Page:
Page:Popular Science Monthly Volume 59.djvu/610

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The meeting of the American Association for the Advancement of Science held at Denver during the last week of August was of more than usual significance. For the first time in its history the Association met west of the banks of the Mississippi. California was ceded to the United States in the same year in which the Association held its first meeting, and the great western half of the country and the Association representing science in America have developed together. It was Fremont, then a scientific man engaged in scientific surveys, who saved California for the Union. The western States—dependent on railways, mines and modern agriculture—are the children of science. Having attained through science their remarkable material development, they are now prepared to unite with the older culture of the east in efforts for the advancement of science. Extending from the Mississippi river to the Pacific coast we have the first civilization based definitely on science, and we may expect to see in this region the world's chief centers for the diffusion and advancement of science. The first meeting of the American Association in the west is merely an announcement of what has been accomplished already, yet it represents an epoch in the history of science and of civilization.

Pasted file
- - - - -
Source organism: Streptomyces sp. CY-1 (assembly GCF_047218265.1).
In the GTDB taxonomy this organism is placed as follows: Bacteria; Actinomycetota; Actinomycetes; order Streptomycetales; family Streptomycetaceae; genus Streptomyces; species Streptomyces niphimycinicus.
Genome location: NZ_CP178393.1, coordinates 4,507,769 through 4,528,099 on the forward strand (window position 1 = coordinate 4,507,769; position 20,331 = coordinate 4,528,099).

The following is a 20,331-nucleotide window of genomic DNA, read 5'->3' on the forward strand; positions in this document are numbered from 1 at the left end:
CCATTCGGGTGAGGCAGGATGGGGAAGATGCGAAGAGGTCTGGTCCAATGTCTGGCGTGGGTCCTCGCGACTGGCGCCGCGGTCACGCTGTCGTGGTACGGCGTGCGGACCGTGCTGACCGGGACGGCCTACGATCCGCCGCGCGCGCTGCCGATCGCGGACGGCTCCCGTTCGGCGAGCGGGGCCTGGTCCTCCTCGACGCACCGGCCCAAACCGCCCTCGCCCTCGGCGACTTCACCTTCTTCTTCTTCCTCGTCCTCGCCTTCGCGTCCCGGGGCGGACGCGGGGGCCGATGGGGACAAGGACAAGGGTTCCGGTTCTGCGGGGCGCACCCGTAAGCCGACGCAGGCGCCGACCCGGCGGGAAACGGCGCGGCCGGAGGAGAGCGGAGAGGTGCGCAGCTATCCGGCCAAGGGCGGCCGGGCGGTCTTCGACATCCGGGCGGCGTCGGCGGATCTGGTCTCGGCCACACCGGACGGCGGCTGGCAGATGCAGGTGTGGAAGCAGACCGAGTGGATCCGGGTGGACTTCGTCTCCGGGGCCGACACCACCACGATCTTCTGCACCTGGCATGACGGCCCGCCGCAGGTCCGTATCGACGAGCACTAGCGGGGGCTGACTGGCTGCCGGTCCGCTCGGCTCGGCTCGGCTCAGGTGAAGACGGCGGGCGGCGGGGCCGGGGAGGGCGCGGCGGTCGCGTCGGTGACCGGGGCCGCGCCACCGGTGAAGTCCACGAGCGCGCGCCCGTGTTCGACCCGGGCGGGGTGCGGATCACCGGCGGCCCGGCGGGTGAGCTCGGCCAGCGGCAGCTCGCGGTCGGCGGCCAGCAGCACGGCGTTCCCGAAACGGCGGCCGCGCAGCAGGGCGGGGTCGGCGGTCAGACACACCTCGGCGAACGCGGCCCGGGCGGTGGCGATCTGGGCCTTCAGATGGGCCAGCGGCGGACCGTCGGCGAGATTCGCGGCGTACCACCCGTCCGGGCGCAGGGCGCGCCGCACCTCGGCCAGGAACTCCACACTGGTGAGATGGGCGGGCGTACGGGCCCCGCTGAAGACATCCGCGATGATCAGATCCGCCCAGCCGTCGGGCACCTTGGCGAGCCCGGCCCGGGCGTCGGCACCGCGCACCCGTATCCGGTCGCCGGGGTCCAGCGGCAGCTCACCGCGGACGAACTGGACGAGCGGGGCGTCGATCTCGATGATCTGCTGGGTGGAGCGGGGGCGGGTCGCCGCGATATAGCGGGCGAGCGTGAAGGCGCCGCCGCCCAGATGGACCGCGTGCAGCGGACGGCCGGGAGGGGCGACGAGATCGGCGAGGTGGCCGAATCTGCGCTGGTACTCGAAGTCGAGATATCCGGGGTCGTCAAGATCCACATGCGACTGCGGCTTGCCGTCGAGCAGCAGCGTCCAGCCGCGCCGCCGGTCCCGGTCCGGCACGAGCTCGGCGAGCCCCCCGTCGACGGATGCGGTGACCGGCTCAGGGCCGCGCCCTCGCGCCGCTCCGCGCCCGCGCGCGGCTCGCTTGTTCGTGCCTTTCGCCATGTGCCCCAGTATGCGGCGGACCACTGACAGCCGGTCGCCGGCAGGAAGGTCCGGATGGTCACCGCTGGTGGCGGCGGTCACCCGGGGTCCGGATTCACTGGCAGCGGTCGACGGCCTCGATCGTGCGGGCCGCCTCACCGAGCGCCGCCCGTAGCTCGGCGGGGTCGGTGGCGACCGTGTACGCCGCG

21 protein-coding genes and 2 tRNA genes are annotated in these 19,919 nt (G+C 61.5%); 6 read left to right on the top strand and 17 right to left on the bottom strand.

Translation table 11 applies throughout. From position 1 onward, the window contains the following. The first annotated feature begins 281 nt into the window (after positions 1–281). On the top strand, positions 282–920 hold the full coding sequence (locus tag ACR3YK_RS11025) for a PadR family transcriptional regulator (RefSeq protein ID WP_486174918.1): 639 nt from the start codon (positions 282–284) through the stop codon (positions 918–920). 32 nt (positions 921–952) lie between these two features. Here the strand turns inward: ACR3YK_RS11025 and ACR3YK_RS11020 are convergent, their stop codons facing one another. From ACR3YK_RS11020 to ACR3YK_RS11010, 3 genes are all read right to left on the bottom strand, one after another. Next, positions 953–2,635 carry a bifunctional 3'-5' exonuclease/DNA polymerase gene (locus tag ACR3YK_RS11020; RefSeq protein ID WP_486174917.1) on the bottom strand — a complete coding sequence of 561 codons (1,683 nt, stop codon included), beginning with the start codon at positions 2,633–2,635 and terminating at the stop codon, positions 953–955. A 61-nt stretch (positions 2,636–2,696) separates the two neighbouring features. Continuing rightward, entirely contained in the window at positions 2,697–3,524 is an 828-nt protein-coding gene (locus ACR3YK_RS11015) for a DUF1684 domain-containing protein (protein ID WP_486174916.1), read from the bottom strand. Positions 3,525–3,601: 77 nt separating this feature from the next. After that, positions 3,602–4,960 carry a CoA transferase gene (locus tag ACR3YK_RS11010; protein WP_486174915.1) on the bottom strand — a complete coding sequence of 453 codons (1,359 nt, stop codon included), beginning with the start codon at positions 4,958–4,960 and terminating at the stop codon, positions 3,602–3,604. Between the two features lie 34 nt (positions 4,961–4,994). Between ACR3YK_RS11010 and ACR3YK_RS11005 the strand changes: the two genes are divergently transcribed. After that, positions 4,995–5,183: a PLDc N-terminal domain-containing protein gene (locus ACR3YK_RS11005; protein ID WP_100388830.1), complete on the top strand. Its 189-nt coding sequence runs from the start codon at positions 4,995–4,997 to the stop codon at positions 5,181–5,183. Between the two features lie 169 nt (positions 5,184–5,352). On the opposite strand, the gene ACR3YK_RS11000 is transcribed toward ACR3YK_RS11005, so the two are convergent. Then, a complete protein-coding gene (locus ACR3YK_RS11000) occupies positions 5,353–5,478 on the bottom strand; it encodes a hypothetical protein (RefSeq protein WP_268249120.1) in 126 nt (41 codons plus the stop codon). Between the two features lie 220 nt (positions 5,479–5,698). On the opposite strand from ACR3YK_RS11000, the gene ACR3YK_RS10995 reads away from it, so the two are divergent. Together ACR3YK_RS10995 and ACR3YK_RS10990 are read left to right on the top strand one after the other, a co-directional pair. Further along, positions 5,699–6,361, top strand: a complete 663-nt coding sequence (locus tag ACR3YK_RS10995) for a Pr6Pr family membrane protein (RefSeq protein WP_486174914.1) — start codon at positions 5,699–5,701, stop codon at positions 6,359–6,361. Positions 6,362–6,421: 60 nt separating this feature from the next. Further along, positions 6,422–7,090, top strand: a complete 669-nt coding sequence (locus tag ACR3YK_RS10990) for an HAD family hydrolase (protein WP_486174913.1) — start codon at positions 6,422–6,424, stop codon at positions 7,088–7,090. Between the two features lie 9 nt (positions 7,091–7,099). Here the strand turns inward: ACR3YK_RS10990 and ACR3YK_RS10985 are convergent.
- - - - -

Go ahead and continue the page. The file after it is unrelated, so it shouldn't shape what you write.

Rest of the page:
The meeting at Denver was itself full of interest. Though not quite so large as meetings on the Atlantic seaboard, it was larger than the recent meetings at Madison and Detroit, and nearly as large as the meetings at Springfield, Buffalo and Columbus. Further, the 306 members in attendance were mostly scientific men, as is shown by the fact that two hundred and twenty papers were presented. The people of Denver did everything possible to ensure the social success of the meeting, and the scenery and resources of the State of Colorado were of the greatest possible interest to all visitors. The address of the president, published above, was worthy of the occasion, and many interesting papers were read before the different sections. In several respects the business transacted was of importance in the history of American science. The committee on the journal, 'Science,' made its first report on the arrangement made at the New York meeting last year, in accordance with which this weekly journal is sent free of charge to all members of the Association. It appears that the fees of new members were sufficient to defray the cost of sending 'Science' to all members of the Association, and that the plan has proved acceptable on all sides. Another important step was the perfecting of the affiliation of the special societies with the Association. Hitherto the national societies devoted to the special sciences have met informally with the Association; hereafter they will be an integral part of it, being represented on the council. The council will thus become the body chiefly responsible for the organization of science in America. The Association planned for a winter meeting to be held at Washington a year from next January. Attention has already been called here to the movement now progressing for the establishment of a convocation week for the meetings of scientific and learned societies. It is now assured by the action of our leading universities and of the American